Monday, August 5, 2013

Mad Parenting: Teen Talk

Talking about teens with anger.

This is where it gets tricky, doesn't it?

Angry teens scare us.  We don't know what to say and we fear saying the wrong thing.

Teens can feel unreachable.                                       

Parents of teens walk the tightrope of giving independence and offering support.

It's downright scary.  So scary that sometimes parents are tempted to look away.

The older kids get, the more parents seem to fear their anger and wish to avoid it.  There is a tendency to minimize teen upsets with clich√©'s like "It will look better tomorrow" or "That's nothing to worry about". 

Sound familiar?  Do you hear yourself sometimes saying those things?

I get what's scary about addressing your teen's anger and upset.

It's the intensity.

Teens can either become loud and inconsolable or moody and isolative.  You may hear them say "I'm fine.  Nothing's wrong"

You get stuck between wanting to reach out and fearing that you will only irritate them further by intruding.

The truth here is "I'm fine." can be code for a lot of things:
  • I feel stupid
  • What if you don't understand
  • I don't know how to talk about it
  • I'm embarrassed
  • It's not fair
Next time you get an "I'm fine" or an "I don't want to talk about it", try saying:
"I know you can handle things but you look stressed and your hands are clenched. You seem bothered. Let me know if you'd like to run something by me".

You can also try making a validating statement, if you think you know the cause of the upset: "It doesn't sound like your friend gave you a straight answer" or "You worked hard on that project.  It sucks not to get the grade you want when you put the effort in".

They key here is to validate without problem-solving. When they push you away, they are usually pushing away your problem-solving, not your support.

Teens are trying to figure things out for themselves and they need to.  You can always ask if they need help solving the problem but if not, just listen.

You'll want to work on tolerating their silence while maintaining an open door. Let them hide in their room but later on, see if they want to talk.  Like us grown-up kids, sometimes they need time to sort their thoughts and feelings out before being able to talk about what is upsetting them.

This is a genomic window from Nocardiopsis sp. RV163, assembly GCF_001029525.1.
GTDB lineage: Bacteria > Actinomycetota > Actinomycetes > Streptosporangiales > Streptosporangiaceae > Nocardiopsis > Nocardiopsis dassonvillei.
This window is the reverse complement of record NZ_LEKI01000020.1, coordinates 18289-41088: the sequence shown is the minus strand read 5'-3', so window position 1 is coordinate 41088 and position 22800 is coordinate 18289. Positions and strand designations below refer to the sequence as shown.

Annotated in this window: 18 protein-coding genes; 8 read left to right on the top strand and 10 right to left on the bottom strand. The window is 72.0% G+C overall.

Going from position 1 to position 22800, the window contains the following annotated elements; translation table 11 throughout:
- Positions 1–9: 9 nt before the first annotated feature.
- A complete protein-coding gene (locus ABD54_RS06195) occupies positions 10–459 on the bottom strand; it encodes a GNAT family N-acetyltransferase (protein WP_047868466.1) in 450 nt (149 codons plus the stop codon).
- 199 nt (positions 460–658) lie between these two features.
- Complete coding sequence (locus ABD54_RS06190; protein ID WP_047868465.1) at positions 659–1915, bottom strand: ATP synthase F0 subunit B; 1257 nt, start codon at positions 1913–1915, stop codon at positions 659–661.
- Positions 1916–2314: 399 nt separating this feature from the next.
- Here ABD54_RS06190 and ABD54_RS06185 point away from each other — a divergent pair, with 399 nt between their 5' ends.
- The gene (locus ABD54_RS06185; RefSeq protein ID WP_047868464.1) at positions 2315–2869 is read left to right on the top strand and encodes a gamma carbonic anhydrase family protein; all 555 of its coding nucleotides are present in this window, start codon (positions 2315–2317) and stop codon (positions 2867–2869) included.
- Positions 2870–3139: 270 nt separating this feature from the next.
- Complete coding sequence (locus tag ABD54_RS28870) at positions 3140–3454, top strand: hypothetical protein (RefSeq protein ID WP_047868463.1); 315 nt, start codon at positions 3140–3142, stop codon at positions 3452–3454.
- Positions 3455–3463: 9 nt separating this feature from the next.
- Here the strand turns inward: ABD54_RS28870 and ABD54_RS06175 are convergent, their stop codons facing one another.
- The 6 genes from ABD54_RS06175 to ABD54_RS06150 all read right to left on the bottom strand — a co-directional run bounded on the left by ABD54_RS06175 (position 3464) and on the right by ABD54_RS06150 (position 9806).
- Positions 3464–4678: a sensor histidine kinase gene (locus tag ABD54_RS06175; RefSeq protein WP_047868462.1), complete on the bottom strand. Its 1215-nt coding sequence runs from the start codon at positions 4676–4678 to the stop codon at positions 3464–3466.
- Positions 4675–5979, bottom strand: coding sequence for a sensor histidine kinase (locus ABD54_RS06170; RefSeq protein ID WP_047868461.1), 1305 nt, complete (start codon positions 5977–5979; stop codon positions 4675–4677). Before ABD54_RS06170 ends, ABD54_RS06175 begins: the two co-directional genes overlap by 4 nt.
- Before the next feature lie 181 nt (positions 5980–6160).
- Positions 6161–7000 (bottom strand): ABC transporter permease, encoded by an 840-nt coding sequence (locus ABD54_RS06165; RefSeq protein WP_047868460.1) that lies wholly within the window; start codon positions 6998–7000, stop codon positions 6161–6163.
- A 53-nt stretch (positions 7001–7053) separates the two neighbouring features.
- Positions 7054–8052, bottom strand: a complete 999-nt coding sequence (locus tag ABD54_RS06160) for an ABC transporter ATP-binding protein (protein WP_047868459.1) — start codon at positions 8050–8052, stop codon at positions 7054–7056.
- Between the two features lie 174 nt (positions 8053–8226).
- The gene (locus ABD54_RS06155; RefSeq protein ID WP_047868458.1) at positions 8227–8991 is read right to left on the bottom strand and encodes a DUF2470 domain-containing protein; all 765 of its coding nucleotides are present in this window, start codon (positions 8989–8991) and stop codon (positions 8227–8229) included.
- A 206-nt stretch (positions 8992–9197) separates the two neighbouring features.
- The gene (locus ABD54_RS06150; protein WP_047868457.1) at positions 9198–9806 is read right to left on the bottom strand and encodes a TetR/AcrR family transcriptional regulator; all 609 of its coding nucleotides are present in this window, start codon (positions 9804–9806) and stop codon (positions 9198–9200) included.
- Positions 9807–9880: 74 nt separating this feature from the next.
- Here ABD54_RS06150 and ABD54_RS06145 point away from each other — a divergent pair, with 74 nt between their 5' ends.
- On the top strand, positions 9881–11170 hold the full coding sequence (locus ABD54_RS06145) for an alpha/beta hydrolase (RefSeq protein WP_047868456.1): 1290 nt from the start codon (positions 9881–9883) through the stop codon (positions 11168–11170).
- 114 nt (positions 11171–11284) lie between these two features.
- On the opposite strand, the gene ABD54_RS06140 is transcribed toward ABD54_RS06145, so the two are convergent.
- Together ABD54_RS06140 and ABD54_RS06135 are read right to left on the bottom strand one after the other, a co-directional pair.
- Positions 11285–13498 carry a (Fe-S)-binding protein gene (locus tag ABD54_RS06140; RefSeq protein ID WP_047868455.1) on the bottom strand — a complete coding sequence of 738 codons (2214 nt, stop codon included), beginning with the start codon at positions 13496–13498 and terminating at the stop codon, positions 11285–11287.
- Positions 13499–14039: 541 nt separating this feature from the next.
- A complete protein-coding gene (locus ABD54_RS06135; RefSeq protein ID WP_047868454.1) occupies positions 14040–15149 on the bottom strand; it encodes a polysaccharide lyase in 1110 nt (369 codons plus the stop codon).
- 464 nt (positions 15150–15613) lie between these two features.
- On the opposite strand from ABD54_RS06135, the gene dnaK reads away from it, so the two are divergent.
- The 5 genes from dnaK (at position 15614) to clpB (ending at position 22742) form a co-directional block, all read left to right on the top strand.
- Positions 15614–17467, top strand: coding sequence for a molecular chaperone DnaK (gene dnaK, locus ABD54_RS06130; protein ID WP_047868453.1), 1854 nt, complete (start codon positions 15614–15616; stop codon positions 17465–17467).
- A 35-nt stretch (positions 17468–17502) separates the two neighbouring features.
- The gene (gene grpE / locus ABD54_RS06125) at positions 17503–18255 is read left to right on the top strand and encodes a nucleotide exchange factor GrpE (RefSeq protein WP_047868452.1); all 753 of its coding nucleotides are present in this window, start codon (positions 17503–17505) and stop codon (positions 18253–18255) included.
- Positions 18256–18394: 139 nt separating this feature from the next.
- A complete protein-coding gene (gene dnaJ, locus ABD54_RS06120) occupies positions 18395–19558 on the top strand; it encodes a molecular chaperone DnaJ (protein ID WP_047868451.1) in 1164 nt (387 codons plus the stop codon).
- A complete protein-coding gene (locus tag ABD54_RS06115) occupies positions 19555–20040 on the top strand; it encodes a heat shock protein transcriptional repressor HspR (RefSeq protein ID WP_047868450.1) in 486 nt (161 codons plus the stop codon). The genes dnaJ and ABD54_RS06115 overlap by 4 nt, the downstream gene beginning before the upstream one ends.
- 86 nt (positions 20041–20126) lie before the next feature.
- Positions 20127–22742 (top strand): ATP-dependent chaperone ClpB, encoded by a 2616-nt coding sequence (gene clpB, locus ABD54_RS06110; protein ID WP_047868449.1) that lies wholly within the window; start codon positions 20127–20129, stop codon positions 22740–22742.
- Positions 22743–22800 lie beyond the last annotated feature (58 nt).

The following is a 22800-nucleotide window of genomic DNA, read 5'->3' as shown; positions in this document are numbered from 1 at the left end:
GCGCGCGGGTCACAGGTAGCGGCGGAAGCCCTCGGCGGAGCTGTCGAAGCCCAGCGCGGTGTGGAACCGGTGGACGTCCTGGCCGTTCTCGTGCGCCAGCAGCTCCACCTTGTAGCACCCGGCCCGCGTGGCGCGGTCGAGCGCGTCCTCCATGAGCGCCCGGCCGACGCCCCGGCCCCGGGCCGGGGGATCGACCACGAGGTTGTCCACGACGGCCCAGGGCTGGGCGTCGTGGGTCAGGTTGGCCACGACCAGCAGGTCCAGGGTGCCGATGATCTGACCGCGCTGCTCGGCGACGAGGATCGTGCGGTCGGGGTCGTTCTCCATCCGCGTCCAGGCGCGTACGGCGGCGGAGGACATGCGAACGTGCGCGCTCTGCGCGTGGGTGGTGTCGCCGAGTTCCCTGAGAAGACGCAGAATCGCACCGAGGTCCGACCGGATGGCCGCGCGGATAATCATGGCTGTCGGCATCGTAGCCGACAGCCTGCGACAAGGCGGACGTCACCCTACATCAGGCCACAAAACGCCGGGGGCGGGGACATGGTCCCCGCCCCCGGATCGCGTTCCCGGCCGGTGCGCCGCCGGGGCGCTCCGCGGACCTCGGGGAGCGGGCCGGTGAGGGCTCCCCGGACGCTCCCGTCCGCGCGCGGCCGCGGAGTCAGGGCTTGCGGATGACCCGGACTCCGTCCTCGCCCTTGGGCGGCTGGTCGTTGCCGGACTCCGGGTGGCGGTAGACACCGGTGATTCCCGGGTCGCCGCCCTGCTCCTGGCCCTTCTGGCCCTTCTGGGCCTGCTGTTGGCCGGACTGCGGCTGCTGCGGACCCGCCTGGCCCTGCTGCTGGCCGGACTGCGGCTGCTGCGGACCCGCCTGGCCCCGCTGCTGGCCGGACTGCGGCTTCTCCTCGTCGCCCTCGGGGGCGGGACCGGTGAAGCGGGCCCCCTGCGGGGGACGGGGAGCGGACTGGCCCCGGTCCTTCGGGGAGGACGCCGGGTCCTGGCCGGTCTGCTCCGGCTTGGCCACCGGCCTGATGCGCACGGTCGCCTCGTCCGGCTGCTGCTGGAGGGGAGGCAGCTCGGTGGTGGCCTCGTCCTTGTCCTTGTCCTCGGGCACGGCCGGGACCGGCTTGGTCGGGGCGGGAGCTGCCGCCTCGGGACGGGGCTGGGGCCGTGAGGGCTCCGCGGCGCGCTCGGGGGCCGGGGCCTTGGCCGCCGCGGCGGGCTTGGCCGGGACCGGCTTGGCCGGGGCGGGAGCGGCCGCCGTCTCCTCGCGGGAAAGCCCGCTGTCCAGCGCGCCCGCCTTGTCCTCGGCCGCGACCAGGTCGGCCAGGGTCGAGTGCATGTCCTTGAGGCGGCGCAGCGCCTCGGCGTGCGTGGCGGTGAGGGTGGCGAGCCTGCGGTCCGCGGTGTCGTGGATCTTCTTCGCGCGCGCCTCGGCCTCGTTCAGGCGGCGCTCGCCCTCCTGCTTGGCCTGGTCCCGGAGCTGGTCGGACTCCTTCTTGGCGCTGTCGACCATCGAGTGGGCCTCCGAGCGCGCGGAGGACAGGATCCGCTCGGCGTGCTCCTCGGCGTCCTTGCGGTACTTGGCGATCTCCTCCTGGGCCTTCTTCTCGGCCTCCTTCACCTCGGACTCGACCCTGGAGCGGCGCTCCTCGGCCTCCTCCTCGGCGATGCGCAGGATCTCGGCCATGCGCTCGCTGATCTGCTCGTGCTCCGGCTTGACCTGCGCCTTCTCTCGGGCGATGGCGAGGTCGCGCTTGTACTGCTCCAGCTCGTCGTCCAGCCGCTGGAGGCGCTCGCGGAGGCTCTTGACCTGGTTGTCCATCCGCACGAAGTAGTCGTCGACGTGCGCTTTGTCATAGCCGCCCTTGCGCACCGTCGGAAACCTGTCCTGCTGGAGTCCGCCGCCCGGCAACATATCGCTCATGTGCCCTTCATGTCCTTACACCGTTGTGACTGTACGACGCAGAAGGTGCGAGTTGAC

Often with school-aged kids, they are clamoring for your 1:1 attention.  They would love nothing more than to sit and talk and have you listen. 

It's different with teens.

Teens are trying to sort out and find their independence while still having a relationship with you.  It's dicey and complicated for them so sometimes they work through the ambivalence by pulling further away.

That's the hardest thing for parents of teens.  The silence from their teen.  Not being included.
                                                                       
 
I'll tell you a secret

They do want and need your support. 

They just struggle with acknowledging it so you might have to take the back door approach.  

Stop trying for a 1:1 talk across the kitchen table.

Instead, take advantage of car rides which offer the luxury of avoiding making eye contact.  This helps kids feel safer and less interrogated.

If you know something is on their mind but they aren't talking about it, send them a supportive text messageWhat they might not be able to say out loud, they may be able to send in a text.

Be old fashioned and take pen to paper.  Write your teen a note and let him or her know you are noticing that something is bothering them and you are there if they want to talk or if writing is easier, they can just write back.

Balance support with accountability.

Regardless if a teen is talking about their upset or not, make sure they are managing their feelings appropriatelySet consequences in the moment, if necessary.

If your teen is exhibiting anger that is out of control, he or she is likely feeling out of control Limits help kids regain a sense of control because they remind teens that an adult is in charge.

Parents don't always like to punish emotional reactions because they fear that they are telling their teen that their feelings aren't ok.

Not true. Setting consequences on outbursts tells the teen that their behavior isn't ok.

Try saying: "Look, I get that you're ticked off about something.  I get, too, that you're not up for talking about it.  That's fine.  However, you do not get to snap at me or be impatient with your brother.  If you can't be nice around us, go to your room and calm down. If you stay here and continue to be rude, plan on losing your phone for the night".

This approach validates the feeling but also teaches teens that their overwhelming feelings are no excuse for acting out or disrespectful behaviors.

Don't take it personally if your teen talks to an adult other than you. Sometimes, that is an easier way for them to save face or be vulnerable.  Just be glad they are talking to someone.

See your teen stuck in mad mode and unable to calm down?

Try suggesting:
  • A run
  • A shower
  • Punching a pillow
  • Screaming into a pillow
  • Playing a video game
  • Reading
  • Ripping up a phone book (remember those?) or thick newspaper/magazine
  • Writing a letter with all of their angry thoughts and words and then ripping it up
Teens are under so many stressors and sometimes, like any of us, their anger will run away from them.

The important thing to remember is that you want to:
  1. Validate the upset
  2. Hold accountability when necessary
  3. Offer and create opportunities to support
  4. Remember that this, too, shall pass!!!!

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